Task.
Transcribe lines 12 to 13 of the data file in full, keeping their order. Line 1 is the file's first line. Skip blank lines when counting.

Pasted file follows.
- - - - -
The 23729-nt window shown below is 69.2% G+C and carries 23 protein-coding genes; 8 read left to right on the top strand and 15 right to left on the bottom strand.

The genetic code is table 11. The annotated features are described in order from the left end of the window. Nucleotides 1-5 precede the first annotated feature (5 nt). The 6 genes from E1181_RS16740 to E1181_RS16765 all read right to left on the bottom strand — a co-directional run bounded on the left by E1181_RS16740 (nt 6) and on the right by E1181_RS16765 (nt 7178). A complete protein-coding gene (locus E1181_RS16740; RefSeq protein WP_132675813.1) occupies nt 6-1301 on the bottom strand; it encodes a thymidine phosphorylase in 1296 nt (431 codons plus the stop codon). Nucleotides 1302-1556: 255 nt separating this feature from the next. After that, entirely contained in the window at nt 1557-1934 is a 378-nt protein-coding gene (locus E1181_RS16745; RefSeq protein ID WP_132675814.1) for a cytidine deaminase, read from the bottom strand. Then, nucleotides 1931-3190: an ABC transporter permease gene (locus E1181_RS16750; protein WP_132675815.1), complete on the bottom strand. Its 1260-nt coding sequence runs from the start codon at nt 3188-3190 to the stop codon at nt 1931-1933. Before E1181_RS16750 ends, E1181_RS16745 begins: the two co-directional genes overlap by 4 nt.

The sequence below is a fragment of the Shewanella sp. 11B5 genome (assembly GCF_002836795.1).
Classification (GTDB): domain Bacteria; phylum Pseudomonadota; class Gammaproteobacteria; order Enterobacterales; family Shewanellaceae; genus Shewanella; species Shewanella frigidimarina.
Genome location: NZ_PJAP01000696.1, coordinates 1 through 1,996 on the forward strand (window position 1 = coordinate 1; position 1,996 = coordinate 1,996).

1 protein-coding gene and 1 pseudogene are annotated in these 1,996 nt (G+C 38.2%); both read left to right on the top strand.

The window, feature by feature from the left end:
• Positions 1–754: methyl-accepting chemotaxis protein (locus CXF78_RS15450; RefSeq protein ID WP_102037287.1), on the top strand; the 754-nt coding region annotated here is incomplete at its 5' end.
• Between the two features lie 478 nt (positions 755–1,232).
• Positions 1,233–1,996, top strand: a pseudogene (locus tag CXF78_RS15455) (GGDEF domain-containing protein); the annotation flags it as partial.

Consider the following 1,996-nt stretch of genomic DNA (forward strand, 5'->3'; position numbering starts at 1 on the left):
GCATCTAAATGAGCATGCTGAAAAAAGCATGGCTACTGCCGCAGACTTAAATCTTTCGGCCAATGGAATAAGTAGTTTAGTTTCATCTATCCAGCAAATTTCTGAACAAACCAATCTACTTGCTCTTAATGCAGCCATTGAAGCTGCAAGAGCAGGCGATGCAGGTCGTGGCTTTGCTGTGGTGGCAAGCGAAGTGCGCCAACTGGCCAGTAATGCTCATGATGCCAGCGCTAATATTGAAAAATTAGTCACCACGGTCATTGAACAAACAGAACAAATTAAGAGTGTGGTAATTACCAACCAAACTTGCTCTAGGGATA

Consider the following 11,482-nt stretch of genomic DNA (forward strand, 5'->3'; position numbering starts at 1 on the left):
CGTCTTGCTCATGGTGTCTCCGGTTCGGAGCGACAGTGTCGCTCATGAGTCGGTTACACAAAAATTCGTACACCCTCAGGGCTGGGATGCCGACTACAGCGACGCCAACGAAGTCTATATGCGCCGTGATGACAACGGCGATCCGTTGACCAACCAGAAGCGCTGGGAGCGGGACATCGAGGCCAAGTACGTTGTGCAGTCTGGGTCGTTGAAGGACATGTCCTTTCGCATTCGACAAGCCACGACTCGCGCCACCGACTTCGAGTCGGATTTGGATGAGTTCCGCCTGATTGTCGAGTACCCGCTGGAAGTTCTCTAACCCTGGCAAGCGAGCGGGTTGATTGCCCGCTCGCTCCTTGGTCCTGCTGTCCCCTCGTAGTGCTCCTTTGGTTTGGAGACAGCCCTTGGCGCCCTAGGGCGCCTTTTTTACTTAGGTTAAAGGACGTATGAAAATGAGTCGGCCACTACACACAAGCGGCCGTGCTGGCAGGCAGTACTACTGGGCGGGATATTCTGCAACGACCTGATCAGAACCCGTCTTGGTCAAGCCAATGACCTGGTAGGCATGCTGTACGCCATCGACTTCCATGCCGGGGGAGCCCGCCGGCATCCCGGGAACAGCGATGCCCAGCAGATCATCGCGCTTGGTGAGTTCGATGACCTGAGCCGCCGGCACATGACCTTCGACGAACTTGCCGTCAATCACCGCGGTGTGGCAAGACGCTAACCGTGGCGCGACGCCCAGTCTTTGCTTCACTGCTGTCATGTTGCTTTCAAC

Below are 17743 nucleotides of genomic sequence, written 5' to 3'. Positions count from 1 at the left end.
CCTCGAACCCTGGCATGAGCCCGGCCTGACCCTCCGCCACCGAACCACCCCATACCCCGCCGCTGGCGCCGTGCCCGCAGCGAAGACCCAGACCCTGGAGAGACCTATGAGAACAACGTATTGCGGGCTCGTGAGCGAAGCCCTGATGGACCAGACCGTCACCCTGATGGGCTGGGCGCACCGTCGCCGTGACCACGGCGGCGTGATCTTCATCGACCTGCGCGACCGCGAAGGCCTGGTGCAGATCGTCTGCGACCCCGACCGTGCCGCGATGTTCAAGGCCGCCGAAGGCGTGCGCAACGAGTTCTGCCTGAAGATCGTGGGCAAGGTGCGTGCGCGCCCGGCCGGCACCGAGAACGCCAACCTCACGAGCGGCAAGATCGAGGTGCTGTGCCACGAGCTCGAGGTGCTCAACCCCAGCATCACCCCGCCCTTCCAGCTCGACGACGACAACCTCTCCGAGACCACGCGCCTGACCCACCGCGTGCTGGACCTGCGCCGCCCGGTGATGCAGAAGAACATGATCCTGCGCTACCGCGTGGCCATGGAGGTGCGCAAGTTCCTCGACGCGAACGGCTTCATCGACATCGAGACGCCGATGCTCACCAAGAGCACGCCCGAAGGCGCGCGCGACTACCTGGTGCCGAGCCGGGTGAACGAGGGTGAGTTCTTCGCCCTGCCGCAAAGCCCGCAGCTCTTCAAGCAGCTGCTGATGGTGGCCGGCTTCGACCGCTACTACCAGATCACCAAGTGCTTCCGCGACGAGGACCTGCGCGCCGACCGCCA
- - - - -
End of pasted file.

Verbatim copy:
GCATCTAAATGAGCATGCTGAAAAAAGCATGGCTACTGCCGCAGACTTAAATCTTTCGGCCAATGGAATAAGTAGTTTAGTTTCATCTATCCAGCAAATTTCTGAACAAACCAATCTACTTGCTCTTAATGCAGCCATTGAAGCTGCAAGAGCAGGCGATGCAGGTCGTGGCTTTGCTGTGGTGGCAAGCGAAGTGCGCCAACTGGCCAGTAATGCTCATGATGCCAGCGCTAATATTGAAAAATTAGTCACCACGGTCATTGAACAAACAGAACAAATTAAGAGTGTGGTAATTACCAACCAAACTTGCTCTAGGGATA

Consider the following 11,482-nt stretch of genomic DNA (forward strand, 5'->3'; position numbering starts at 1 on the left):